what are the different job roles in social housing?

09/01/2019

Employing almost 250,000 people, the social housing sector is home to 3% of the UK’s total workforce. It offers a variety of immediate work opportunities and long-term career paths in areas as diverse as administration, maintenance, health and safety, finance, management and law. Most of its employees work in small units and average salaries start at around £15,000, with a lot of room to progress.

Working with tenants

Some of the most important social housing jobs are in tenant support. Candidates for these positions need to be good with people and sympathetic to the problems faced by those on low incomes. Entry levels posts can usually be found for homelessness assessment officers and housing support workers. Capable employees can progress to working on community housing projects and community development projects.

Working with buildings

Entry level jobs can always be found for people with the right skill set to undertake maintenance in social housing properties. It is possible to move from these roles into senior level technical occupations or supervisory roles. There are plenty of opportunities to train on the job and there is no need to worry that those skills will go out of date, as older techniques are often needed in refurbishment. People on this career path may also move into senior health and safety roles.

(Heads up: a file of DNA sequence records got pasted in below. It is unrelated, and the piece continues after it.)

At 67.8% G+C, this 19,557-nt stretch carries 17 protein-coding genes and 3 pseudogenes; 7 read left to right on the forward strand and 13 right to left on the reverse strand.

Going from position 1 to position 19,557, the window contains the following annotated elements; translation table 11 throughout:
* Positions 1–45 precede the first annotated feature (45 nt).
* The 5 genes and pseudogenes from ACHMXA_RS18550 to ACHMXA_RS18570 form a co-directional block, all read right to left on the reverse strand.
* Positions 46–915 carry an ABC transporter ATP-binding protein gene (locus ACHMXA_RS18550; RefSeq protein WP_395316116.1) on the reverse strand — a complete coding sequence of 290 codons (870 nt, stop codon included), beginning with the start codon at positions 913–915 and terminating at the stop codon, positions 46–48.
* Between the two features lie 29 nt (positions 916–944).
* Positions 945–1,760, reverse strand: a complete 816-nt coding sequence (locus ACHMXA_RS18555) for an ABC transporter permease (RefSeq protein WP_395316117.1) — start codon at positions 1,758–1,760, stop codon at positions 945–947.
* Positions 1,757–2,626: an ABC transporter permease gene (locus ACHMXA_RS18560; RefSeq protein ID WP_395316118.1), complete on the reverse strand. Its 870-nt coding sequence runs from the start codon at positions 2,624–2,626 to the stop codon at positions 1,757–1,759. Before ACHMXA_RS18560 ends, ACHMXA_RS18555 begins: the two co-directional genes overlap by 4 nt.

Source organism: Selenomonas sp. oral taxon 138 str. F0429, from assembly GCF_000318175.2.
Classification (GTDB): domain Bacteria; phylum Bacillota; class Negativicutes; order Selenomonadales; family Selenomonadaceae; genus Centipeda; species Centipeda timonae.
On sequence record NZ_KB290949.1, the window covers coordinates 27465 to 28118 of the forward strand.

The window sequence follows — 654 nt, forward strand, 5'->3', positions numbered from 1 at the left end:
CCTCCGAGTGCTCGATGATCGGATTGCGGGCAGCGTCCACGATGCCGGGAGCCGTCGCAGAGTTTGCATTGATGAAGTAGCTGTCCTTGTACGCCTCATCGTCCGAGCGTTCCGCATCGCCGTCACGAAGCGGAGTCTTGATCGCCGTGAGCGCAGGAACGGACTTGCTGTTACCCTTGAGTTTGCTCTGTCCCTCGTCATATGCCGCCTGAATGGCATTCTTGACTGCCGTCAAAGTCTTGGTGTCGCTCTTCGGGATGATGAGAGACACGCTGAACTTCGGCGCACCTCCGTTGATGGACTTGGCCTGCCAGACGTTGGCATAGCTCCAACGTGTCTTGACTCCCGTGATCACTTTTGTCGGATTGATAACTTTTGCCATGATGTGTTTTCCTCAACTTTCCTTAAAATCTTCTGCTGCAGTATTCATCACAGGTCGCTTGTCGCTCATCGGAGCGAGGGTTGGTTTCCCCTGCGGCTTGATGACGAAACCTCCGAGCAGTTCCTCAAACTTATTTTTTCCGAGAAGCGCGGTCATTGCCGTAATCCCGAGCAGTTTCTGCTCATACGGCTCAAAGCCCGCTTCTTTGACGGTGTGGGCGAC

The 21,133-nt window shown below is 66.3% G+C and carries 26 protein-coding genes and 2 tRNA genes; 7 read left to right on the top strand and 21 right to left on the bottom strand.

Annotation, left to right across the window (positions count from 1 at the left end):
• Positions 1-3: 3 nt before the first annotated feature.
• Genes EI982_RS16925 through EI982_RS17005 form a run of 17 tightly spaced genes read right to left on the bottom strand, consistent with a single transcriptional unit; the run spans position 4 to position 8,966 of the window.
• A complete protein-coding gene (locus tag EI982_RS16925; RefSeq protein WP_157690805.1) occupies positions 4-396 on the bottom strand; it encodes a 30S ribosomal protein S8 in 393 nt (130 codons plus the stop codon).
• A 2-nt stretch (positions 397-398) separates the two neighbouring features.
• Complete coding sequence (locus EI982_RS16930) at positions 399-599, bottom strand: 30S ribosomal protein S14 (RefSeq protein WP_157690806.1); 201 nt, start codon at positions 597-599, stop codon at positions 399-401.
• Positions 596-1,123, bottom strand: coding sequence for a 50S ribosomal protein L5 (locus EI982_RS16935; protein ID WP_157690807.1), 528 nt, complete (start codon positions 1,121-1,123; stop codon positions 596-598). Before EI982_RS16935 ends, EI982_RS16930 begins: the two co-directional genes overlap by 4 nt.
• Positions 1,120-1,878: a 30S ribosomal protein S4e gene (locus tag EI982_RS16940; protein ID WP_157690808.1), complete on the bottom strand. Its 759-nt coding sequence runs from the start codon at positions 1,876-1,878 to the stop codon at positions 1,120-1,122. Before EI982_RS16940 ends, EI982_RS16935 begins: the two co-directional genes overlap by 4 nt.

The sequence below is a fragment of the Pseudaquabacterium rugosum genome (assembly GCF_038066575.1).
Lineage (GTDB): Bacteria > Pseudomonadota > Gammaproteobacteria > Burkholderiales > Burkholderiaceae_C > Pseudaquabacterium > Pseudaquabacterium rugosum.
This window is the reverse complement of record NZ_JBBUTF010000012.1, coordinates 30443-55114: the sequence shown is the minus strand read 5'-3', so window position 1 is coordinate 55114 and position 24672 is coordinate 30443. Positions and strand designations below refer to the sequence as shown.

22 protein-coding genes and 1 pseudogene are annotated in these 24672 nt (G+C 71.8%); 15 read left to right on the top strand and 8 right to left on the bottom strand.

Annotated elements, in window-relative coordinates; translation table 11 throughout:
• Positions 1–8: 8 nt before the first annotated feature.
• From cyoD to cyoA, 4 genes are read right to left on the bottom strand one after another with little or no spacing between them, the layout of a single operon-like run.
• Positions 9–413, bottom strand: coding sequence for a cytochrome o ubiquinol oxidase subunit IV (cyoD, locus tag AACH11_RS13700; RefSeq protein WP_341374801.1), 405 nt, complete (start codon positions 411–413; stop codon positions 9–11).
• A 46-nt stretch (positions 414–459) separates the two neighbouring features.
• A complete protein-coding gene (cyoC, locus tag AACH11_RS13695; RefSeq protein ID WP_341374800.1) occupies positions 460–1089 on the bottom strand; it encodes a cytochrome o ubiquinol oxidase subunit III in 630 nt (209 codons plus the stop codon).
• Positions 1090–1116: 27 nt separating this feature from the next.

Admin and management positions

There are many positions in the housing sector for people with administrative and secretarial skills, and these provide a good starting point for managerial careers. A good degree can make it possible to skip the lower rungs on the ladder and go straight into a job as a housing officer, after which the next step is becoming a housing manager. A good housing manager may be able to progress into area management or even a national role.

Legal and financial roles

There is an ongoing demand for people with legal and financial skills in the housing sector. Part-qualified accountants can start out in bookkeeping or payroll and move into financial management positions, whilst legal skills can put their owners on the fast track to general and project management. Those with legal training in the area of housing and homelessness are particularly needed. There are also frequent part-time and temporary positions available in these fields.

Getting started

Whatever role you choose, a good way to secure your first position is to do some voluntary work in related areas. Charities working to prevent or resolve homelessness, or tenants’ rights organisations, are often on the lookout for help and can provide a good grounding in the practical issues that concern the sector.

Moving up

Because the housing sector is so diverse there are many different opportunities to specialise, but cross-disciplinary skills are particularly useful. People with ambition can climb more effectively by taking advantage of the many training courses available, including correspondence courses that are easy to fit around work. A senior manager will usually need some legal and financial expertise and can really benefit from having a bit of technical knowledge.